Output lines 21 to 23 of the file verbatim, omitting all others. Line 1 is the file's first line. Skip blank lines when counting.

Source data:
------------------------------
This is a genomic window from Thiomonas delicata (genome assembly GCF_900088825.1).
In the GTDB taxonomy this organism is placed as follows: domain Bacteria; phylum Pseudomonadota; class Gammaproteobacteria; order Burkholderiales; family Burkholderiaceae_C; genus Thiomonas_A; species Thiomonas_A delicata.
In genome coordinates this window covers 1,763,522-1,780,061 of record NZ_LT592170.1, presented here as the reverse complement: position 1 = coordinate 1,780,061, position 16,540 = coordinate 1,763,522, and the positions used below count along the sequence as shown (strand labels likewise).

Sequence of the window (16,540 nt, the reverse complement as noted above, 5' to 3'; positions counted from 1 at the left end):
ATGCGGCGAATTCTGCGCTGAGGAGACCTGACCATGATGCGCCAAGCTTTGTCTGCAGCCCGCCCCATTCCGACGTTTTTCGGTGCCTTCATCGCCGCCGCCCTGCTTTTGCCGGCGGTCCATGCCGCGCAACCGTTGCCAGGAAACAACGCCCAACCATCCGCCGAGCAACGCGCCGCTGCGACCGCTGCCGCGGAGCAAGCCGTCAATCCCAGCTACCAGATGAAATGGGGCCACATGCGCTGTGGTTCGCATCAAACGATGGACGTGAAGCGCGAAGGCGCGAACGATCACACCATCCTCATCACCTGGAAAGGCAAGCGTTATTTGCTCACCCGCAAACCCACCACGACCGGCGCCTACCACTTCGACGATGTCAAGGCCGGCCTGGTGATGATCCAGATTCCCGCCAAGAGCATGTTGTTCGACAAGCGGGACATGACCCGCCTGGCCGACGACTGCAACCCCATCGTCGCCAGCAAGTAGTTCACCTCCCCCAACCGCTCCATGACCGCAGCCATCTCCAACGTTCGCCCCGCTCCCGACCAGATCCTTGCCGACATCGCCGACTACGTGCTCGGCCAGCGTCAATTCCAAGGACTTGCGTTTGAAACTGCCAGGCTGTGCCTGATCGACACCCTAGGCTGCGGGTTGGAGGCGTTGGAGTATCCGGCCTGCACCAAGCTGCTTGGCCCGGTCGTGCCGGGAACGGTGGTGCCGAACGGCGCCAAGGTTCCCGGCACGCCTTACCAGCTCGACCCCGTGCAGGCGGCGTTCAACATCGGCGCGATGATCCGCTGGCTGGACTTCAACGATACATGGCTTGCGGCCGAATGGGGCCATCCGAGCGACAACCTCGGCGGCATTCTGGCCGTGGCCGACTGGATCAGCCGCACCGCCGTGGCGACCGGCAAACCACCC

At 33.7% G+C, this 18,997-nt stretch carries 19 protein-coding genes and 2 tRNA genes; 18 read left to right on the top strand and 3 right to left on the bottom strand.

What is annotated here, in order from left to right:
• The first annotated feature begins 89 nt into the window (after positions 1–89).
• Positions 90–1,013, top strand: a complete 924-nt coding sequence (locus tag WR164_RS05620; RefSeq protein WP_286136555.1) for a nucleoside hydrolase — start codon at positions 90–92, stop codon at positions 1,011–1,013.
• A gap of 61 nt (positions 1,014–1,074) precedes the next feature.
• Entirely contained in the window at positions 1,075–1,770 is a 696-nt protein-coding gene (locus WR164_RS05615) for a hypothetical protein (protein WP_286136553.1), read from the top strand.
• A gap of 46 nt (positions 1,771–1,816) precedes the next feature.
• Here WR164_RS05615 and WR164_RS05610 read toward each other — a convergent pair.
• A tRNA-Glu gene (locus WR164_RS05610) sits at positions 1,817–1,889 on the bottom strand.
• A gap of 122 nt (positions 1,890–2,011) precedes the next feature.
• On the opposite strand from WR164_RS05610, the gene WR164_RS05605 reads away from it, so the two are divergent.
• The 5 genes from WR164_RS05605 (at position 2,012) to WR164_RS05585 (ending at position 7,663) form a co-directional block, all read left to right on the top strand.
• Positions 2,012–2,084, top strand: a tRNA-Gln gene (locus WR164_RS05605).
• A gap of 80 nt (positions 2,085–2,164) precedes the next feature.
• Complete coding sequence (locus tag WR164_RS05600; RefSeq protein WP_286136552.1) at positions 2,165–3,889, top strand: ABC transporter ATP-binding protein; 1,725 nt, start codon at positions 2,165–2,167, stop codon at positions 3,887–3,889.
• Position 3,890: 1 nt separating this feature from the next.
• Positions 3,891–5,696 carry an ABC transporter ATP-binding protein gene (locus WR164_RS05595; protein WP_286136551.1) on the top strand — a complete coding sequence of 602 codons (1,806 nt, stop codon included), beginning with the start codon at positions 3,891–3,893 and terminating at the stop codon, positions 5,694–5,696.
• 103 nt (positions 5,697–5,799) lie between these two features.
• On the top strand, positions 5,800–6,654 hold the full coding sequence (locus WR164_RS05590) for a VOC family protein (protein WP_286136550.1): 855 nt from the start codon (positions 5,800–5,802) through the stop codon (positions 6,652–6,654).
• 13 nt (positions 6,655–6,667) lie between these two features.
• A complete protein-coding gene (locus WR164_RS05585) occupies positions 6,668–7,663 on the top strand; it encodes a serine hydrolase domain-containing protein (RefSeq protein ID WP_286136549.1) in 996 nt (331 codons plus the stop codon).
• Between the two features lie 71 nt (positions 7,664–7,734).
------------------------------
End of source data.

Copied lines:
• Position 3,890: 1 nt separating this feature from the next.
• Positions 3,891–5,696 carry an ABC transporter ATP-binding protein gene (locus WR164_RS05595; protein WP_286136551.1) on the top strand — a complete coding sequence of 602 codons (1,806 nt, stop codon included), beginning with the start codon at positions 3,891–3,893 and terminating at the stop codon, positions 5,694–5,696.
• 103 nt (positions 5,697–5,799) lie between these two features.